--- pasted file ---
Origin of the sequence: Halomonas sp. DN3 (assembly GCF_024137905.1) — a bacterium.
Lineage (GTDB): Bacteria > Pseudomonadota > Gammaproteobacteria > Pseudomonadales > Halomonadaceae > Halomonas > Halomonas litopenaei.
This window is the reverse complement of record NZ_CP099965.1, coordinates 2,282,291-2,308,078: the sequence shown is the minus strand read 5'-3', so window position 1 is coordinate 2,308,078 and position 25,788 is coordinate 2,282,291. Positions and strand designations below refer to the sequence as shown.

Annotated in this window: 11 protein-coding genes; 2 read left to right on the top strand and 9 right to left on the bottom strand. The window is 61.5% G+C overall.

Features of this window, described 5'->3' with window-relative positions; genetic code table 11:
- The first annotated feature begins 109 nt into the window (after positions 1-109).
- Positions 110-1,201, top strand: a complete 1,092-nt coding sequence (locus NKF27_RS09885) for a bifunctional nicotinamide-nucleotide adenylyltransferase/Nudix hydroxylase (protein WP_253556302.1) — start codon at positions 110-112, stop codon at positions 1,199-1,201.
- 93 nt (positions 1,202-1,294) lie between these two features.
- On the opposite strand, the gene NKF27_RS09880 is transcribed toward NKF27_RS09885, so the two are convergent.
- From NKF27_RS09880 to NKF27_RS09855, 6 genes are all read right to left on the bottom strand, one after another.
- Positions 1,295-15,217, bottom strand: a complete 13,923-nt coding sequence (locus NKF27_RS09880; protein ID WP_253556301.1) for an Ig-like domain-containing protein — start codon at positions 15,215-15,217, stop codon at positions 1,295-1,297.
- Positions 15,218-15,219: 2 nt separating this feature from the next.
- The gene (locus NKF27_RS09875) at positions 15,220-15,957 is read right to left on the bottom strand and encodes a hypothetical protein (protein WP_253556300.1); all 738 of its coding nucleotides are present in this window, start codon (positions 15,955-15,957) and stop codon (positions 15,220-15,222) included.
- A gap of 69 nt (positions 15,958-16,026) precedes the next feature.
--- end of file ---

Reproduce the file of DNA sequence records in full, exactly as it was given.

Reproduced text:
Origin of the sequence: Halomonas sp. DN3 (assembly GCF_024137905.1) — a bacterium.
Lineage (GTDB): Bacteria > Pseudomonadota > Gammaproteobacteria > Pseudomonadales > Halomonadaceae > Halomonas > Halomonas litopenaei.
This window is the reverse complement of record NZ_CP099965.1, coordinates 2,282,291-2,308,078: the sequence shown is the minus strand read 5'-3', so window position 1 is coordinate 2,308,078 and position 25,788 is coordinate 2,282,291. Positions and strand designations below refer to the sequence as shown.

Annotated in this window: 11 protein-coding genes; 2 read left to right on the top strand and 9 right to left on the bottom strand. The window is 61.5% G+C overall.

Features of this window, described 5'->3' with window-relative positions; genetic code table 11:
- The first annotated feature begins 109 nt into the window (after positions 1-109).
- Positions 110-1,201, top strand: a complete 1,092-nt coding sequence (locus NKF27_RS09885) for a bifunctional nicotinamide-nucleotide adenylyltransferase/Nudix hydroxylase (protein WP_253556302.1) — start codon at positions 110-112, stop codon at positions 1,199-1,201.
- 93 nt (positions 1,202-1,294) lie between these two features.
- On the opposite strand, the gene NKF27_RS09880 is transcribed toward NKF27_RS09885, so the two are convergent.
- From NKF27_RS09880 to NKF27_RS09855, 6 genes are all read right to left on the bottom strand, one after another.
- Positions 1,295-15,217, bottom strand: a complete 13,923-nt coding sequence (locus NKF27_RS09880; protein ID WP_253556301.1) for an Ig-like domain-containing protein — start codon at positions 15,215-15,217, stop codon at positions 1,295-1,297.
- Positions 15,218-15,219: 2 nt separating this feature from the next.
- The gene (locus NKF27_RS09875) at positions 15,220-15,957 is read right to left on the bottom strand and encodes a hypothetical protein (protein WP_253556300.1); all 738 of its coding nucleotides are present in this window, start codon (positions 15,955-15,957) and stop codon (positions 15,220-15,222) included.
- A gap of 69 nt (positions 15,958-16,026) precedes the next feature.